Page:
The Best Liquid Vitamins for Women

Written by judi light hopson
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The Best Liquid Vitamins for Women
Vitamins have drawbacks in capsule or pill form (Image by, courtesy of D'Arcy Norman)

A liquid vitamin product may supply one vitamin, such as B-12, all of the B-complex vitamins or a mixture of vitamins and minerals. Sublingual vitamins in liquid form can be placed under the tongue for direct absorption into the bloodstream. For a general multivitamin formula, taken by the spoonful, stick to name brands or those recommended by people you trust. Liquid vitamins absorb more efficiently into the bloodstream. Tablets and capsules often bypass proper digestion because of binders in the pills.

Read Labels to See the Formula

A good brand of a multivitamin liquid mixture will include vitamins A, E. and C, plus all of the B-complex vitamins and antioxidants. Calcium and magnesium may also be included in a liquid multivitamin. Women sometimes require more B-complex vitamins if they are under stress, pregnant, nursing, or going through menopause, but most formulas exceed the minimum daily requirement of each nutrient.

A Single Vitamin Might Be Needed

If patient bloodwork reveals a deficiency of vitamin B-12, for example, a good brand of sublingual B-12 as the main vitamin can help. Pregnancy can reduce folic acid, which can harm the fetus. Birth control pills can reduce vitamin B-6 in the bloodstream. But taking just one of the B vitamins, or unregulated blends of supplements, can cause a deficiency of the others. To correct a true deficiency, ask your doctor to help you choose a formula.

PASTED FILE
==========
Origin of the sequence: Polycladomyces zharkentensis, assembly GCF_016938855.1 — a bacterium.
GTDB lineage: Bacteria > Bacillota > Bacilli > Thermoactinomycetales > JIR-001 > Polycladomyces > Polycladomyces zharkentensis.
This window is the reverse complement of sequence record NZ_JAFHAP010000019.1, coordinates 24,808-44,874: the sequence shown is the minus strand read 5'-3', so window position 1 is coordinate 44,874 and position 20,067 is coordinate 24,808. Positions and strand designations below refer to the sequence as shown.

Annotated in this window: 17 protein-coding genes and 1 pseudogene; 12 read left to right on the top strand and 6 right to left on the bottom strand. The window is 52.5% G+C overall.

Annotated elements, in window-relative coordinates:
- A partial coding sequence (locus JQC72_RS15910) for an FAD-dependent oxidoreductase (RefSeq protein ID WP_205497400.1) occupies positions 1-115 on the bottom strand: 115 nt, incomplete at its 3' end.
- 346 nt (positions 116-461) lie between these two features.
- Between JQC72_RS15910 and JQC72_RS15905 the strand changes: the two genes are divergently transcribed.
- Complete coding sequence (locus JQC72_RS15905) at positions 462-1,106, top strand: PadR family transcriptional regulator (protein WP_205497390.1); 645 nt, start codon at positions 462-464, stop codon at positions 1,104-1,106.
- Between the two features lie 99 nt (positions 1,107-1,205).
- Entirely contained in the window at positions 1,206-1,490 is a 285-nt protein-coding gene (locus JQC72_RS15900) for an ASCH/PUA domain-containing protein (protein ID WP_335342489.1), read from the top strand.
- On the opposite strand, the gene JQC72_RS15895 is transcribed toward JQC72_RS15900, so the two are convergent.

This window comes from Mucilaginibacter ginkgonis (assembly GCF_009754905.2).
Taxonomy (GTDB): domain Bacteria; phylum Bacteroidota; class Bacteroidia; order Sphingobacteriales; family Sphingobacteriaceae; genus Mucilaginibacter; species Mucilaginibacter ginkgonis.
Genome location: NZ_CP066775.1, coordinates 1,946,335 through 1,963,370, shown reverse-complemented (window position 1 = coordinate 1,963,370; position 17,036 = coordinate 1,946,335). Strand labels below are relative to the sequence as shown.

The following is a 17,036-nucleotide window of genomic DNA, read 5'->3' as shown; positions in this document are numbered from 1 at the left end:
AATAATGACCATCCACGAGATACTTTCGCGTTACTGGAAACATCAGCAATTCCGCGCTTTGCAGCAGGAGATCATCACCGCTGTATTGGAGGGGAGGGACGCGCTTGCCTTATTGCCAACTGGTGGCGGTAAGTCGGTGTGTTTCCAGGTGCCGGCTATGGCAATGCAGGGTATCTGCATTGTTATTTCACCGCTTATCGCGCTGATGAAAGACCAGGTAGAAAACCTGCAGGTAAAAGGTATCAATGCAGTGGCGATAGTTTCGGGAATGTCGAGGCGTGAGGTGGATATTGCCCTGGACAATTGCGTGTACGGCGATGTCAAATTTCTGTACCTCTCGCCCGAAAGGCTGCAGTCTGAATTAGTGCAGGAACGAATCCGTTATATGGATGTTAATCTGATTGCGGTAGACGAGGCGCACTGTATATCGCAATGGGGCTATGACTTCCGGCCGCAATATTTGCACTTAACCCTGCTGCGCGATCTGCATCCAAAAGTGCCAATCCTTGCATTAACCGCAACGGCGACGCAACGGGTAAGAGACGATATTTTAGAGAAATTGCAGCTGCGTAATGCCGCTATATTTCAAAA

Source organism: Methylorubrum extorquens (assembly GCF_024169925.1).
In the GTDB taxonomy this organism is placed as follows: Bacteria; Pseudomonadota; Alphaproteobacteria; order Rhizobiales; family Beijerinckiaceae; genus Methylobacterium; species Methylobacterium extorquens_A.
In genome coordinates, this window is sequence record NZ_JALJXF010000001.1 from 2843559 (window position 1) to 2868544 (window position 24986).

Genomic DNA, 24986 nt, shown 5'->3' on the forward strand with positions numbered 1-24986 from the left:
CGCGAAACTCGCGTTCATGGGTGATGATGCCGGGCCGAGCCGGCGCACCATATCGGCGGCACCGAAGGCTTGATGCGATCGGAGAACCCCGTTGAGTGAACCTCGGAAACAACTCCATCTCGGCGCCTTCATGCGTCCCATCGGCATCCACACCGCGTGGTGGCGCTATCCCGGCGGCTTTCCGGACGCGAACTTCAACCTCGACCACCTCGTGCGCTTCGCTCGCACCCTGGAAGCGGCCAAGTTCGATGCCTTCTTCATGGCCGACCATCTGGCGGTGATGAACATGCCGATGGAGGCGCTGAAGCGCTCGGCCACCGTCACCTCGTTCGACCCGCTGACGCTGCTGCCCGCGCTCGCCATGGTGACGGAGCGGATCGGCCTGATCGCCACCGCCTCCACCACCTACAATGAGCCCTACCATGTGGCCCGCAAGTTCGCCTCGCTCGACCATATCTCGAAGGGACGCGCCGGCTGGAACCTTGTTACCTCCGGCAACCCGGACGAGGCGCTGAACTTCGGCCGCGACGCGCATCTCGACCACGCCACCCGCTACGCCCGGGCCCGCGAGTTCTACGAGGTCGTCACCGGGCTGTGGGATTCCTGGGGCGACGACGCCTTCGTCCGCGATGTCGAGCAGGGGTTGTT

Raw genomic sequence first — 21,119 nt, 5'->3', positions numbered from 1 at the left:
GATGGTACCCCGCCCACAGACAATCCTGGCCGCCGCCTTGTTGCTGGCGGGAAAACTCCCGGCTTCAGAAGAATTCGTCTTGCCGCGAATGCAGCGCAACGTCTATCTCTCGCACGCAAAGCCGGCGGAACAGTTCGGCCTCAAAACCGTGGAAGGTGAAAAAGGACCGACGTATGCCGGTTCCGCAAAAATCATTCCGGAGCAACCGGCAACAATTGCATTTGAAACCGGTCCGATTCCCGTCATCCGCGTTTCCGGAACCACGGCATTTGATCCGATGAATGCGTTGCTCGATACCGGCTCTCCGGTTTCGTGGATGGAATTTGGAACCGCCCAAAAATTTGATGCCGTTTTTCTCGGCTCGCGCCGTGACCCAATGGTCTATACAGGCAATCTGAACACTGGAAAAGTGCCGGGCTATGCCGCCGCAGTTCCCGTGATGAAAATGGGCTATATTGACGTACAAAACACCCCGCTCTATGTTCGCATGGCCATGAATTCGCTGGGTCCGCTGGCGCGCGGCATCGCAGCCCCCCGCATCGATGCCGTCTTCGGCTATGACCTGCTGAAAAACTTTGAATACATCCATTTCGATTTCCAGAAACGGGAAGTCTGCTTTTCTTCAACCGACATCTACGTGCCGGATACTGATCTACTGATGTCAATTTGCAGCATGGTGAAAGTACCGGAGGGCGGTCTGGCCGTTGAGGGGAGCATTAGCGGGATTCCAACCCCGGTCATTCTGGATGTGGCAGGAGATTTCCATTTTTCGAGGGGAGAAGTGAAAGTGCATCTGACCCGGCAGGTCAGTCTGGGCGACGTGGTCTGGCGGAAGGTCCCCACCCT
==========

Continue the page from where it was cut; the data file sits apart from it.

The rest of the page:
Trace Metals and Preservatives

Herbal experts say liquid vitamins should not contain trace metals such as tin, gold, silver and aluminum. There is no proof they are needed, and there is a lot of controversy over their ingestion in any form. "All-natural" vitamins, made from plant substances, should include a natural preservative. Chemical preservatives may damage the kidneys. Experts agree that synthetic vitamins work as well as natural ones.

Be Wary of Megadoses and Off Brands

Nutritional supplements bought from health websites or private companies must be carefully evaluated. Herbal products, taken in large quantities, can cause dangerous thinning of the blood. A well-versed health food store worker can suggest a trusted herbal blend of liquid vitamins or sublingual vitamins that has been around for some time.

FDA Does Not Regulate Vitamin Market

The FDA does not regulate the manufacturing or packaging of nutritional supplements. Virtually anyone can make and market liquid or pill form supplements. Individuals must determine the brand that best agrees with their systems. Take according to directions. Doubling up on doses can cause overload of certain nutrients, which can damage the liver and other body organs over time.

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